Now of course, nothing is going to return 20% year after year after year like that. But, it gave me something to strive for. And, I knew I'd be putting in more than $1000 over the course of my life. It really drove home the power of compounding, and how just a little sacrifice now, when I'm younger, could reap great rewards in later years.

As for that 20th Century Ultra? Well, I just looked it up on Yahoo finance (it's now American Century Ultra, TWCUX) From 9/91 to 1/2/13, looks like it's shown a return of about 83%. Not so hot. However, I think they're just taking the most recent share price, dividing by the share price on 9/91, and not accounting for dividends and capital gains. There have been years where it paid out 10-20%, just in capital gains.
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Old 01-09-2013, 09:22 AM   #12
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No singular event for me either, just an inherent dislike of debt and making payments. And I like having a largish amount in savings simply because stuff happens and that more than once has changed an "OMG! what're we gonna do?" event to "Oh damn".
I heard the call to do nothing. So I answered it.
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Old 01-09-2013, 09:24 AM   #13
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Mine was right out of college. I had amassed about $4K in credit card debt through college. It took me a couple of years to pay it off. I was really shocked at how long it took to pay off due to the interest being charged. I said 'never again'. Since then I've never carried a credit card debt. If I couldn't pay it off that month I didn't buy it. I think I only fell for the zero interest rate financing spiel once. After that I never allowed myself to be talked into them. I did pay the one off right at the end of the zero interest rate period but I didn't like having it hanging out there.

I bought a used 4 yr old Nissan Maxima with all the bells and whistles out of college. After the credit card debt was paid off I replaced it with a brand new no-frills baseline Nissan Maxima (had to take out a loan for it) because I was worried about reliability. In hind sight I could have kept the used car based on what I now know about the longevity of foreign cars. That car loan was the last car loan I ever had. I didn't replace it until I could pay cash. It was perfectly good so I probably should have kept it but I really wanted an SUV.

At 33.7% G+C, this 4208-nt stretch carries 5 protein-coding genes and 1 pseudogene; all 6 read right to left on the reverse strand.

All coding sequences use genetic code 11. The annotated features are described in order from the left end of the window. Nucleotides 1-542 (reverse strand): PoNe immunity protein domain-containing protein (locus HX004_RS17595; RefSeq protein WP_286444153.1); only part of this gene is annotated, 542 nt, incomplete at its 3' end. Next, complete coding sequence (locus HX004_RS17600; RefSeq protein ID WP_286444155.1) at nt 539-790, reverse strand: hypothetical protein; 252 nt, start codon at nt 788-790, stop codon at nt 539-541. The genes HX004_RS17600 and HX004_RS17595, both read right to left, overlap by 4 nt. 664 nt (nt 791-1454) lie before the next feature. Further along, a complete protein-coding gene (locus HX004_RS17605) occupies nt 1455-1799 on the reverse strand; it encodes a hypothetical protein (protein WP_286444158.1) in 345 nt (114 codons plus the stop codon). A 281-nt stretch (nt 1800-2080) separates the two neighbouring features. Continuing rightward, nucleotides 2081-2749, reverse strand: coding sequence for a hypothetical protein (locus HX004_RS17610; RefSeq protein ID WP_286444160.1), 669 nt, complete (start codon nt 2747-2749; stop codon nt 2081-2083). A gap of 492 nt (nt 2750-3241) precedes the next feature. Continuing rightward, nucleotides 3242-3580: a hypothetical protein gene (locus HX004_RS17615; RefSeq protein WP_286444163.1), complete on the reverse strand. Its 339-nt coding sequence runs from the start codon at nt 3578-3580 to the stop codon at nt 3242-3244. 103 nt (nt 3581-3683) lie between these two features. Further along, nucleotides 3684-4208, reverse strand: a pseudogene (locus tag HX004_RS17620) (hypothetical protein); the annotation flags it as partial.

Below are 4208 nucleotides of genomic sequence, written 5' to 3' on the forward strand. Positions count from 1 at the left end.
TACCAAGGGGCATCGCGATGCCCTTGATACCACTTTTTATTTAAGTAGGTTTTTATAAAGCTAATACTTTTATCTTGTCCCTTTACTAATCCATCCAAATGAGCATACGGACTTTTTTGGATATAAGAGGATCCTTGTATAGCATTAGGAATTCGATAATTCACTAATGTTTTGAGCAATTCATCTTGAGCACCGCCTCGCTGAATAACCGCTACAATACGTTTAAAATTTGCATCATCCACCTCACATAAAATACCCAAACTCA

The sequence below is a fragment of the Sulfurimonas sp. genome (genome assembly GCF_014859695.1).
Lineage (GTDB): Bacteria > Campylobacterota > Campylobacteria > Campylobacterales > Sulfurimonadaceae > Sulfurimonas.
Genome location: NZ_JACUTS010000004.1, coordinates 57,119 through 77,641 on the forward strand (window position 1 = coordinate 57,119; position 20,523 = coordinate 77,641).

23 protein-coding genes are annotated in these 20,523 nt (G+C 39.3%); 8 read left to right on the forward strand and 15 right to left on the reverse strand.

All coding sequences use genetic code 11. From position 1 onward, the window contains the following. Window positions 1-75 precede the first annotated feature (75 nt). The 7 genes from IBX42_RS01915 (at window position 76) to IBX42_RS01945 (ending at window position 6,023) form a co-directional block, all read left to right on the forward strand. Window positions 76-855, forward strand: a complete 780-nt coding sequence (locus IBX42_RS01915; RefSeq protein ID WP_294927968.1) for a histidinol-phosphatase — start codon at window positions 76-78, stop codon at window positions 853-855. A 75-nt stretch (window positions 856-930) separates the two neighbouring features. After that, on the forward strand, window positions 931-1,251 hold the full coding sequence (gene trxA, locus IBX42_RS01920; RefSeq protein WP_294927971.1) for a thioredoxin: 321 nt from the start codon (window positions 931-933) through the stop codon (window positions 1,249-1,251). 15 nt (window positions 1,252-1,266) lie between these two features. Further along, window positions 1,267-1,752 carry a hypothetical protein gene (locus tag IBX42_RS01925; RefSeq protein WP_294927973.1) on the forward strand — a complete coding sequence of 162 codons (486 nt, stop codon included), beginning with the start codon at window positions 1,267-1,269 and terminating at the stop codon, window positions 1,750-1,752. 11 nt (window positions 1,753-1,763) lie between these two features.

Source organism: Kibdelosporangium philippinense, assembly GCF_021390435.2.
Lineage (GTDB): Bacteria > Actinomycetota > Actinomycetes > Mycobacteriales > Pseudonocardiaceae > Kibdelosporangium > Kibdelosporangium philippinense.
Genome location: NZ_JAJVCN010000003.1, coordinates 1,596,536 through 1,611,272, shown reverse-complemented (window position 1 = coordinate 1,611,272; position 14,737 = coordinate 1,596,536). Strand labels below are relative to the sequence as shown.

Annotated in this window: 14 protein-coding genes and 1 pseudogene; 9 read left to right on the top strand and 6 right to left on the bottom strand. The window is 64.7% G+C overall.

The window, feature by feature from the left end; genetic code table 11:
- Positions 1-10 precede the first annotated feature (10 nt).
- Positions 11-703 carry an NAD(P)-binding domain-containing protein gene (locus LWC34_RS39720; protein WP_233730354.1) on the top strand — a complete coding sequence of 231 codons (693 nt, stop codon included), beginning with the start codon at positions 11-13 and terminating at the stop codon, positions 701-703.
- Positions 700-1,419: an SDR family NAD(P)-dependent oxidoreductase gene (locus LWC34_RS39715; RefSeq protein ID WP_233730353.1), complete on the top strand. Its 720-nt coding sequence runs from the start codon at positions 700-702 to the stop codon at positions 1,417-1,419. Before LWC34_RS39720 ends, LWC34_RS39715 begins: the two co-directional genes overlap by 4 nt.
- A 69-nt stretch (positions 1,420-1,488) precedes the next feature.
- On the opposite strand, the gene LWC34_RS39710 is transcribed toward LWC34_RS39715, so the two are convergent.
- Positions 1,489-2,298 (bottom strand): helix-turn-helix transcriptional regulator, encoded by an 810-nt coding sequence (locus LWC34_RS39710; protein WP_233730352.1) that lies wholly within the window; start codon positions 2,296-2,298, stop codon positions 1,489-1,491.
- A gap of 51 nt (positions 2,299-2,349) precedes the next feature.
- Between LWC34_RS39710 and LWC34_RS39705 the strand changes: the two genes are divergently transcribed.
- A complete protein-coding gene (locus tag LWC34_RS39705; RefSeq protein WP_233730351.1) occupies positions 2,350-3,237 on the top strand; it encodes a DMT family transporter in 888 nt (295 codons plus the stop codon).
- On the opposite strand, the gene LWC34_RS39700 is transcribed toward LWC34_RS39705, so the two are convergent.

The next one was a Lexus that I've had for 14 yrs now. Still no problems with it so I've still got it. Every now and then I get an itch to look at the new ones but really, how can one replace a perfectly good luxury car? Nothing I could buy would be better, it would just be newer.

By my early 30s I had about a million in assets so stopped worrying so much about every penny I spent. However I get more satisfaction from saving money then I do spending it. I've adjusted a bit and I do buy more now, but I drag my feet until I decide I really need it.

Thankfully I now can part with the money with out worrying about it. Changing to the mind set that money was a tool rather than a security blanket has been a challenge. We still don't buy things we don't need like cable TV, drinks in restaurants, new cars etc. even though we could afford them.

It is important to indulge yourself a bit so our dogs have the best of everything which makes us feel richer than if we bought ourselves a bunch of junk.
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Old 01-09-2013, 09:28 AM   #14
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Mine is a combination of naturally being a tightwad, early childhood training and plain dumb luck. When I was around 8yo I lost my piano lesson money while browsing the music stacks waiting for my lesson to begin. Ended up getting the worst whipping of my life that evening. (Money was tight it seems. ) I think that made an impact. I can't remember NOT saving money no matter how much I made. When I started investing, I diversified for fear of something not turning out well. At one time I was so heavily leveraged in my real estate bucket that I was taking out personal loans from total strangers. Got lucky, and it all worked out.

But the absolute biggest factor was marrying a wonderful woman who shared (mostly) my desire to save and invest for the future. As I said, I've been lucky.
Can't you see yourself in the nursing home saying, " Darn! Wish I'd spent more time at the office instead of wasting time with family and friends."
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Old 01-09-2013, 09:38 AM   #15
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It's really hard for me to pinpoint a specific time, because it has been so gradual AND I come from a family where 2nd mortgage's to pay for useless crap, and maxing out rotating sets of credit cards was commonplace.

When I graduated college, my wife's (then gf) parents were retiring. He was a couple who was 53 at the time, the wife never really worked, the husband didn't have a very high profile job, and they lived a very modest lifestyle. I wondered how in the hell they could "retire". It got my googling started, and I ran across MMM, ERE, and this site.

Living in a high cost of living makes it a little harder, but my wife and I have gotten into a great groove of LBYM. My father's current "retirement" situation (60, laid off from Kodak, no retirement savings, no pension (they bought out the employees long ago and he lost it in the 2001 crash), and living on just SS) is a living warning sign for what I shouldn't do.
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Old 01-09-2013, 09:43 AM   #16